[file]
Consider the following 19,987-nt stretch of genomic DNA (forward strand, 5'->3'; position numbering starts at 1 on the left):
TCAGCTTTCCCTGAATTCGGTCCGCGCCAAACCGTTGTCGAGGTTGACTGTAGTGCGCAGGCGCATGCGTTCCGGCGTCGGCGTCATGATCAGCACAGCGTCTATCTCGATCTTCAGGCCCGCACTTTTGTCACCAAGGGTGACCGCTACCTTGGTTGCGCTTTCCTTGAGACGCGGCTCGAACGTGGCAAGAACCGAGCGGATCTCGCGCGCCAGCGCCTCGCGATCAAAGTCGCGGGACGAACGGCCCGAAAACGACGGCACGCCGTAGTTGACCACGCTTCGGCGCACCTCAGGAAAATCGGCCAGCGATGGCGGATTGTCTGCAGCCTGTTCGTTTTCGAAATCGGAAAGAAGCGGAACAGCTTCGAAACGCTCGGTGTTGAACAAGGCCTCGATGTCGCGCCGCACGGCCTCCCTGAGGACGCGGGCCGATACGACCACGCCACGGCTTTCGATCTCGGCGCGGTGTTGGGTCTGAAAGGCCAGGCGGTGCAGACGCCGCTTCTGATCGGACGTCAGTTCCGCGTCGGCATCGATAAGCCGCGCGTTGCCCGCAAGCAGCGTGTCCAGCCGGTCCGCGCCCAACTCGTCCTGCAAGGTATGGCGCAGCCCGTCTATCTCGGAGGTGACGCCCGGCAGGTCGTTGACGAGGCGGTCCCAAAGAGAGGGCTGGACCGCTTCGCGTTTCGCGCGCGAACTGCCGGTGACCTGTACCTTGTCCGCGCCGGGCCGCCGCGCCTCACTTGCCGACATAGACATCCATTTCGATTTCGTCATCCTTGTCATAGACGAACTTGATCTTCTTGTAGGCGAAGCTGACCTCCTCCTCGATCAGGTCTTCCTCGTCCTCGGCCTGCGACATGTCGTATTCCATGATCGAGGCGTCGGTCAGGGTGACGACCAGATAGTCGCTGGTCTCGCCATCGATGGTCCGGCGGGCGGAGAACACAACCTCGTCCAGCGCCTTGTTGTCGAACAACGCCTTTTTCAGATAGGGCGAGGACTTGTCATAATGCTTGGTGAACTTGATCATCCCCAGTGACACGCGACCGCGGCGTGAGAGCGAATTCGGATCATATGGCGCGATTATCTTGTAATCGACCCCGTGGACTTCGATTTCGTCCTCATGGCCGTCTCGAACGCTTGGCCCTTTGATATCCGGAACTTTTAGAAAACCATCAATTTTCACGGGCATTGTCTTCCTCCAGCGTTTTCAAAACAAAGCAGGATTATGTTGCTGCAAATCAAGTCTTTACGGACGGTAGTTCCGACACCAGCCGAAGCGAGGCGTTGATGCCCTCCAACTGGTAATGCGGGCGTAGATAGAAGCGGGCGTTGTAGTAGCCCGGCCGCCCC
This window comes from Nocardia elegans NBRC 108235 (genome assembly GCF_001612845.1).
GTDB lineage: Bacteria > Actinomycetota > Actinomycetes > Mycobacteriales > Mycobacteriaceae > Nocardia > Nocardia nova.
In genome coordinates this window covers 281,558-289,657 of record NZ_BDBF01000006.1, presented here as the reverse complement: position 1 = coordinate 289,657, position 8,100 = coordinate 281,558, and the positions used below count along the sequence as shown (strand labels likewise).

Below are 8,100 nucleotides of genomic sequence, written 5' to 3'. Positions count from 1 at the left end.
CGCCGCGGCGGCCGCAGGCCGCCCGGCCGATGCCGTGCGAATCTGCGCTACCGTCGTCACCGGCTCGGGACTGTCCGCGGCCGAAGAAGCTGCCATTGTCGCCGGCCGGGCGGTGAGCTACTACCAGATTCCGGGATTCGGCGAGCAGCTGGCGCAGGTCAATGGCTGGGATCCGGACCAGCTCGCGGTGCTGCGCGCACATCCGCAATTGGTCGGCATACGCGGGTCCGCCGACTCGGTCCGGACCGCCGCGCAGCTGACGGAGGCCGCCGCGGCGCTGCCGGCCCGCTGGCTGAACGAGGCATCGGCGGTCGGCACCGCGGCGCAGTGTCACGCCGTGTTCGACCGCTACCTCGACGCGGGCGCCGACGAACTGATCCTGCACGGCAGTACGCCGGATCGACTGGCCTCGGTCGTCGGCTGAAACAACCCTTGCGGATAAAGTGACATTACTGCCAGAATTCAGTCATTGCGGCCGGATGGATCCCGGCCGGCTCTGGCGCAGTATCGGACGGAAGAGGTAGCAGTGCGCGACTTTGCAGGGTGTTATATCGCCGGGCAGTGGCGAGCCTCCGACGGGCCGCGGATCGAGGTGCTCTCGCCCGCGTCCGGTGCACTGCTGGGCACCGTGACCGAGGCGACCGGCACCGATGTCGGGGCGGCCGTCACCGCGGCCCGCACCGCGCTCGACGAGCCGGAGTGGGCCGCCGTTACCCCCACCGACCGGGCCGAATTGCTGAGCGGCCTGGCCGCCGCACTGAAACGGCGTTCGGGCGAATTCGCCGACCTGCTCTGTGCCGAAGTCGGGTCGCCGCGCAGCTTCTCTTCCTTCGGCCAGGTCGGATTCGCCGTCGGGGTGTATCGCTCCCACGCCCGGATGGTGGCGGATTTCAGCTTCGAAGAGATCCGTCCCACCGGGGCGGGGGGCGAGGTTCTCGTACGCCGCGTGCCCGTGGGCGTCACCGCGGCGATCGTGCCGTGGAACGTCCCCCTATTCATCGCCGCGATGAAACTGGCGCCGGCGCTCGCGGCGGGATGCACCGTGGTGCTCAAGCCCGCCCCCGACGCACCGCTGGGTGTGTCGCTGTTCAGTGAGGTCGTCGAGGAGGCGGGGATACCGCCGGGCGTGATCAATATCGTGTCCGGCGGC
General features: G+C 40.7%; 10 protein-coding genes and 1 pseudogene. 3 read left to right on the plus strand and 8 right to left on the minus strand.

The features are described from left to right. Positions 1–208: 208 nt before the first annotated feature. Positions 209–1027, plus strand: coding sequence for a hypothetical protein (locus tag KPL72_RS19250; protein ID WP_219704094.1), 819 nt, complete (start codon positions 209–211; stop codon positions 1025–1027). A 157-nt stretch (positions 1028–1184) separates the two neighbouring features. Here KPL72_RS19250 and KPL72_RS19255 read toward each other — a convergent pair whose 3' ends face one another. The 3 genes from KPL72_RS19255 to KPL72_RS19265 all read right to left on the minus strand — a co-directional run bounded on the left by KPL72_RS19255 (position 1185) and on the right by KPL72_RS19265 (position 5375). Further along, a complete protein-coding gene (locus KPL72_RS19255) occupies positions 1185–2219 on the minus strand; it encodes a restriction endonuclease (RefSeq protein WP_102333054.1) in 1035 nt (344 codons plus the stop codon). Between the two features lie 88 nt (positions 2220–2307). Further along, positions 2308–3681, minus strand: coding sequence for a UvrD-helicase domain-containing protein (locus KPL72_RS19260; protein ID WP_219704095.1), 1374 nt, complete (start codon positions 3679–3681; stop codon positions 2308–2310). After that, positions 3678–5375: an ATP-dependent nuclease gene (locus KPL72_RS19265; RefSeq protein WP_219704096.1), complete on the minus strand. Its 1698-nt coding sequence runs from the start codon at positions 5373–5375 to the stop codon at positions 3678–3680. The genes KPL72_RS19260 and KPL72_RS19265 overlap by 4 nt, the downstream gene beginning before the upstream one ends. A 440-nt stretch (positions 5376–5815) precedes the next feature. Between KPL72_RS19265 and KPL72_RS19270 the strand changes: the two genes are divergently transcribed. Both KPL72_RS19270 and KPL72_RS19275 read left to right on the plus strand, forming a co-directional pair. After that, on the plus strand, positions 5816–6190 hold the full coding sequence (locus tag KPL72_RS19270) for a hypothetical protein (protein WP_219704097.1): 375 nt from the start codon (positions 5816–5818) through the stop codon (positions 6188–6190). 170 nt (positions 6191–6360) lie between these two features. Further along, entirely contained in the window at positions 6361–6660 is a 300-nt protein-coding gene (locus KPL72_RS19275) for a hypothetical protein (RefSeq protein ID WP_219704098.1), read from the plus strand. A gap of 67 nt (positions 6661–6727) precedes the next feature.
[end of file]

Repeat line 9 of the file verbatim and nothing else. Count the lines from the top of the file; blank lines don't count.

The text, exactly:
The features are described from left to right. Positions 1–208: 208 nt before the first annotated feature. Positions 209–1027, plus strand: coding sequence for a hypothetical protein (locus tag KPL72_RS19250; protein ID WP_219704094.1), 819 nt, complete (start codon positions 209–211; stop codon positions 1025–1027). A 157-nt stretch (positions 1028–1184) separates the two neighbouring features. Here KPL72_RS19250 and KPL72_RS19255 read toward each other — a convergent pair whose 3' ends face one another. The 3 genes from KPL72_RS19255 to KPL72_RS19265 all read right to left on the minus strand — a co-directional run bounded on the left by KPL72_RS19255 (position 1185) and on the right by KPL72_RS19265 (position 5375). Further along, a complete protein-coding gene (locus KPL72_RS19255) occupies positions 1185–2219 on the minus strand; it encodes a restriction endonuclease (RefSeq protein WP_102333054.1) in 1035 nt (344 codons plus the stop codon). Between the two features lie 88 nt (positions 2220–2307). Further along, positions 2308–3681, minus strand: coding sequence for a UvrD-helicase domain-containing protein (locus KPL72_RS19260; protein ID WP_219704095.1), 1374 nt, complete (start codon positions 3679–3681; stop codon positions 2308–2310). After that, positions 3678–5375: an ATP-dependent nuclease gene (locus KPL72_RS19265; RefSeq protein WP_219704096.1), complete on the minus strand. Its 1698-nt coding sequence runs from the start codon at positions 5373–5375 to the stop codon at positions 3678–3680. The genes KPL72_RS19260 and KPL72_RS19265 overlap by 4 nt, the downstream gene beginning before the upstream one ends. A 440-nt stretch (positions 5376–5815) precedes the next feature. Between KPL72_RS19265 and KPL72_RS19270 the strand changes: the two genes are divergently transcribed. Both KPL72_RS19270 and KPL72_RS19275 read left to right on the plus strand, forming a co-directional pair. After that, on the plus strand, positions 5816–6190 hold the full coding sequence (locus tag KPL72_RS19270) for a hypothetical protein (protein WP_219704097.1): 375 nt from the start codon (positions 5816–5818) through the stop codon (positions 6188–6190). 170 nt (positions 6191–6360) lie between these two features. Further along, entirely contained in the window at positions 6361–6660 is a 300-nt protein-coding gene (locus KPL72_RS19275) for a hypothetical protein (RefSeq protein ID WP_219704098.1), read from the plus strand. A gap of 67 nt (positions 6661–6727) precedes the next feature.